Thursday, 17 October 2013

CARA DILLON

Live Review

Town Hall, Birmingham

If Cara Dillon were a siren then the wariest of old seadogs would be lured by her enchanting voice and appropriately enough as she opened with a sea shanty style song about true love.

Cara Dillon
Dillon's gorgeous tones then lent themselves to Rise Up My Darling which is a traditional song she sang in her native Irish and was accented with the smooth sound of the fiddle before Dillon took up the penny whistle to finish of the song with an instrumental.
The band admitted they were winging the concert somewhat as they had little time to get everyone together and rehearse and many of the songs were from their forthcoming album A Thousand Hearts, which is due out next year. The audience did exercise great patience at times as there was an inordinate amount of tuning, mostly by husband Sam Lakeman, which was covered by Dillon's stories of their family. 
Dillon really got to show off her gorgeous voice with a couple of soft ballads, first Donald, about whale hunters and the wives left behind and then the Garden Valley where she was accompanied by Lakeman providing the soft tones on a grand piano.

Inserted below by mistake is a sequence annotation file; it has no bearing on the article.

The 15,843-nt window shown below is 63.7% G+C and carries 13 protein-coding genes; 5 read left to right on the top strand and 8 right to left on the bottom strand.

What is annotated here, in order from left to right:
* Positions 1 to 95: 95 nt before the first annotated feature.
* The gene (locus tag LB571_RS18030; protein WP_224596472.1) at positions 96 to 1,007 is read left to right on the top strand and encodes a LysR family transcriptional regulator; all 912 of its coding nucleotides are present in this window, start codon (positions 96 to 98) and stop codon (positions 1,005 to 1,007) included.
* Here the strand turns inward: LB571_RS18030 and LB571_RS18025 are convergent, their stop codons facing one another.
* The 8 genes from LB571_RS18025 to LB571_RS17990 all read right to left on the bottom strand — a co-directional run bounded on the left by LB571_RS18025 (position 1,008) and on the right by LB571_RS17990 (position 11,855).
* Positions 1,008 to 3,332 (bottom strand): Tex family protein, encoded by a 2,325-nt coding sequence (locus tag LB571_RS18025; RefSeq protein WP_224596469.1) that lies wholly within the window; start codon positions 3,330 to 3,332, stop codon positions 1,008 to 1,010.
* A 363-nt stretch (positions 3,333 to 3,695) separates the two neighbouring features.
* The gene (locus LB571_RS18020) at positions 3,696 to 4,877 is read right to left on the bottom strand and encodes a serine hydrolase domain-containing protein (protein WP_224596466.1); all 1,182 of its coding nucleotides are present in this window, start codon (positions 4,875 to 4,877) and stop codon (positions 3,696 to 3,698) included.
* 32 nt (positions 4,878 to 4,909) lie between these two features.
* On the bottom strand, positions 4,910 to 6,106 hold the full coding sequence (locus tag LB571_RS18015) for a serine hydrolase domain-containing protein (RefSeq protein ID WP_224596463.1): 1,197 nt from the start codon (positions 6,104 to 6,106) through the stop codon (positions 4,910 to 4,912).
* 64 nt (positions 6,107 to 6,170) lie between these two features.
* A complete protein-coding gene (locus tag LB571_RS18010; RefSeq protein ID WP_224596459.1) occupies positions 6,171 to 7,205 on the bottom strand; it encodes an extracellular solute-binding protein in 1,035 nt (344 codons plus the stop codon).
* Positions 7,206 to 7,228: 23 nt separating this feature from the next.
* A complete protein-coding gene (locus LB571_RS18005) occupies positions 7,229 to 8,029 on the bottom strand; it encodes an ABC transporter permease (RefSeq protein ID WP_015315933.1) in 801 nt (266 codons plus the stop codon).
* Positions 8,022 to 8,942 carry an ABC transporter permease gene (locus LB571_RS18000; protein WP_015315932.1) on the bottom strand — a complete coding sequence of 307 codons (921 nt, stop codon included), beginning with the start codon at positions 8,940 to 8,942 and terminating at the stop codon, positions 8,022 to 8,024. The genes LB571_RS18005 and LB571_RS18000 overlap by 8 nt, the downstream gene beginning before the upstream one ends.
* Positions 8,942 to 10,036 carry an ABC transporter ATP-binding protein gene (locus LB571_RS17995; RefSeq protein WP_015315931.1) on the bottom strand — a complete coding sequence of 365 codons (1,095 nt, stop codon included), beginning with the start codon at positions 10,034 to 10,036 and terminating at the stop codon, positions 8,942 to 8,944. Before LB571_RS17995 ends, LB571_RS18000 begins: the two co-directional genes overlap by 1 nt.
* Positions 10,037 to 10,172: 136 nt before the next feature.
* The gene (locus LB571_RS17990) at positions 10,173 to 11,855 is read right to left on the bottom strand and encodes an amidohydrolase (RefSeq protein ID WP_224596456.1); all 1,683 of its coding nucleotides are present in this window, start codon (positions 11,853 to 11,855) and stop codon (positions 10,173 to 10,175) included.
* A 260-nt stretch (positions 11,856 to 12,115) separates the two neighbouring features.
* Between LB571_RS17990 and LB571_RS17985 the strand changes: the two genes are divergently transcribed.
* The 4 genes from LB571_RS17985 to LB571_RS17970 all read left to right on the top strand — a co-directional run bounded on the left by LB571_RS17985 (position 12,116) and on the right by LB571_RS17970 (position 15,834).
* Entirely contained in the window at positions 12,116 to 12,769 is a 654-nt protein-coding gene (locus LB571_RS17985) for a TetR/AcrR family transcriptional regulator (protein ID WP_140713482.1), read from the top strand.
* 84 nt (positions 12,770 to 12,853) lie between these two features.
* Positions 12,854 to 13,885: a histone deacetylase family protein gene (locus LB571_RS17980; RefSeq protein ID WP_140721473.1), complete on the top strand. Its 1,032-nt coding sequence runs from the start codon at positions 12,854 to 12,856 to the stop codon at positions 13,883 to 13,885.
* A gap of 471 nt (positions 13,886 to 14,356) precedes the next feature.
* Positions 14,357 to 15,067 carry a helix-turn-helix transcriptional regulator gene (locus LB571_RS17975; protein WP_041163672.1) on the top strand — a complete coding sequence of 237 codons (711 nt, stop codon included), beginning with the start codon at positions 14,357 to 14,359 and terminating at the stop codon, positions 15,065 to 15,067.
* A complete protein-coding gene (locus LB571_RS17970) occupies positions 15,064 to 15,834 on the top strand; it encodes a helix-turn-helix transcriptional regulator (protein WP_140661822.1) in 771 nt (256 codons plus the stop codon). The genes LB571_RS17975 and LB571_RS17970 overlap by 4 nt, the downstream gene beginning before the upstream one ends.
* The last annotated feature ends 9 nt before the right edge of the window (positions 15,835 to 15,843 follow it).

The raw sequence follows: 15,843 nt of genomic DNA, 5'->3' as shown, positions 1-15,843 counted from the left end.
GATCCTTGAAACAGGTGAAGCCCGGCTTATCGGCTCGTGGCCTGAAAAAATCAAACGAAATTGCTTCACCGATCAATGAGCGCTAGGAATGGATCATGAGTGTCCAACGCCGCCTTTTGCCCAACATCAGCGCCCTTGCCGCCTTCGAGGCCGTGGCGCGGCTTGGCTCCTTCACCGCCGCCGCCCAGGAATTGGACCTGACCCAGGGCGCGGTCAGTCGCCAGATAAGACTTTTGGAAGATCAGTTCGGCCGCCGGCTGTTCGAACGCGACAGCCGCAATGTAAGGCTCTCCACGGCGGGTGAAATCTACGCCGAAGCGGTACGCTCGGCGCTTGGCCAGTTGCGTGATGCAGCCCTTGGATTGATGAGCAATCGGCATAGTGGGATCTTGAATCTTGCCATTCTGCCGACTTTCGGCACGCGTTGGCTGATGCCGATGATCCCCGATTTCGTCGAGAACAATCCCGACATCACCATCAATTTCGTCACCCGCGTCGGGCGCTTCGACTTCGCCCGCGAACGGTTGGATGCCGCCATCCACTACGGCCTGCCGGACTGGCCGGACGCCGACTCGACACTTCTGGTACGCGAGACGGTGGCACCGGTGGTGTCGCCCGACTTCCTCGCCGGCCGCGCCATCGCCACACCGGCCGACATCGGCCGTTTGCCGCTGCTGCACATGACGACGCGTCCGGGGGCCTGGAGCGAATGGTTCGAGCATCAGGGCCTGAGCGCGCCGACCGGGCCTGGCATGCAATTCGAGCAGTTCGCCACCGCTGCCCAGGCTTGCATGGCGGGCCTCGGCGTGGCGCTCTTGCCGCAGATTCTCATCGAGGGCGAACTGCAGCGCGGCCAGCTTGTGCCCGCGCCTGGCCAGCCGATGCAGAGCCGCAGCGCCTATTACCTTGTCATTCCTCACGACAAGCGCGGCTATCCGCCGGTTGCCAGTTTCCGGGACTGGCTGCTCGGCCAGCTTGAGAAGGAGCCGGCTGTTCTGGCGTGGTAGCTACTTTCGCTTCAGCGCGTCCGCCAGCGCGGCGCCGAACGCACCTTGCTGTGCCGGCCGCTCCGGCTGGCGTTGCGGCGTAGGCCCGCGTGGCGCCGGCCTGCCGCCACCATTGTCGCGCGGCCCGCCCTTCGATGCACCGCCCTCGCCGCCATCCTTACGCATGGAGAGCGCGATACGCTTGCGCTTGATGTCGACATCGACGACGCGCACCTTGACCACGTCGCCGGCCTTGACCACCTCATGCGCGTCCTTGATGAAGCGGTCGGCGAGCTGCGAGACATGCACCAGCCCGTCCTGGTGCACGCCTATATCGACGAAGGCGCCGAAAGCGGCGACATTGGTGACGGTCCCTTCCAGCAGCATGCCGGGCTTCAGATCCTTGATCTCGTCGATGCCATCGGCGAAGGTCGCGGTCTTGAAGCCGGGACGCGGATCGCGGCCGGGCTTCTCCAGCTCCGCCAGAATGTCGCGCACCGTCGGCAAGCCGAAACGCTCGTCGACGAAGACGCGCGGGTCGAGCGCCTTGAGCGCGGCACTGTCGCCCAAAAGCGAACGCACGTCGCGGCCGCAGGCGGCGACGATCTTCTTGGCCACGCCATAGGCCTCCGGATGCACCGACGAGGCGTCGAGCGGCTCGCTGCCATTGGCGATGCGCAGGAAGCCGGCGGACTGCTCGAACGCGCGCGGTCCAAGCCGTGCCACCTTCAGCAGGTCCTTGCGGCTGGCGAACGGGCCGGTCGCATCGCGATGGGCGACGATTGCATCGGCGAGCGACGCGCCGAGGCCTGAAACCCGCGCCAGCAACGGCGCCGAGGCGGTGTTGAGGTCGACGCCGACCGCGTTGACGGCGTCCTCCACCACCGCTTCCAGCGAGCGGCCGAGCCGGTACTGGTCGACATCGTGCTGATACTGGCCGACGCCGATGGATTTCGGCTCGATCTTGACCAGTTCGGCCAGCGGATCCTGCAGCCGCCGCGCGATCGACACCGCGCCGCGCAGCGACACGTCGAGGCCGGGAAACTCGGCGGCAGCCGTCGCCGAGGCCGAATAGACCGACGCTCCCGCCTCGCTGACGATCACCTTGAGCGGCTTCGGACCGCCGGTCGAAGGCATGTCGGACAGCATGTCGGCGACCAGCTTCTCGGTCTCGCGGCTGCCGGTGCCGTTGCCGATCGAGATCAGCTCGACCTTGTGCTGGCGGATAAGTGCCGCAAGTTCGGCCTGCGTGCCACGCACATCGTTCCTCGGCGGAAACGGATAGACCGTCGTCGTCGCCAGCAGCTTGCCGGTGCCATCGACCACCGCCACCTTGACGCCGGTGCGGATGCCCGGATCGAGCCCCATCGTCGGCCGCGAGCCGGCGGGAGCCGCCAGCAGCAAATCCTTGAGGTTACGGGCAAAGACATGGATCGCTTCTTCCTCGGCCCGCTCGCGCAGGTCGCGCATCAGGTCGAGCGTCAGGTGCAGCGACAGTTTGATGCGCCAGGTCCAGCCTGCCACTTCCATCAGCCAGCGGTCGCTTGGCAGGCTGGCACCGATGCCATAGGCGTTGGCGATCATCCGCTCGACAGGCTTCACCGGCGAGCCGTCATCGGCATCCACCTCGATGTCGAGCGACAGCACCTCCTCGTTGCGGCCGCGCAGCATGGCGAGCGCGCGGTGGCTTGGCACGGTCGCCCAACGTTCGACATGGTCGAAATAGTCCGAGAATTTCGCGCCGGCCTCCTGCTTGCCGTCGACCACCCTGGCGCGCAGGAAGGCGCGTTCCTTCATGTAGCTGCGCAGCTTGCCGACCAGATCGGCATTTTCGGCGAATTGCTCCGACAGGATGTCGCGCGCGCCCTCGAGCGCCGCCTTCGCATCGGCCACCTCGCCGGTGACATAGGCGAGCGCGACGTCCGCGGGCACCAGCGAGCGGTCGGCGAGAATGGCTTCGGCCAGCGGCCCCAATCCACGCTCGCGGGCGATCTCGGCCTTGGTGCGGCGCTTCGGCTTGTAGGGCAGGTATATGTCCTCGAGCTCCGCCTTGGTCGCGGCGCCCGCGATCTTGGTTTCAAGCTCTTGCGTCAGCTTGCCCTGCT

Avalanche was another from the impending album which had more of a country feel backed by dual guitars of Lakeman and Ed Boyd this moved smoothly into 18 Years about an eligible young woman looking for a husband which was a traditional storytelling song with a bluegrass feel
Bright Morning Star was a soft ballad accented wonderfully by some really smooth fiddle playing which added to the tune as it built to a much fuller sound.
There was more of a blues feel to the Lass of Glenshee where Dillon, after enrapturing the audience with her voice, once again pulled out the penny whistle to join in the big instrumental finish.
By contrast she went back to just her voice simply accompanied again by Lakeman on piano before moving into the traditional ballad As I Roved Out.
Brought back for an encore she treated her fans to another traditional jaunty Irish tune, Johnny, Lovely Johnny, ending the set with a wonderfully haunting version of the Parting Glass.
You can also catch Dillon singing as part of the Transatlantic Sessions on BBC iplayer.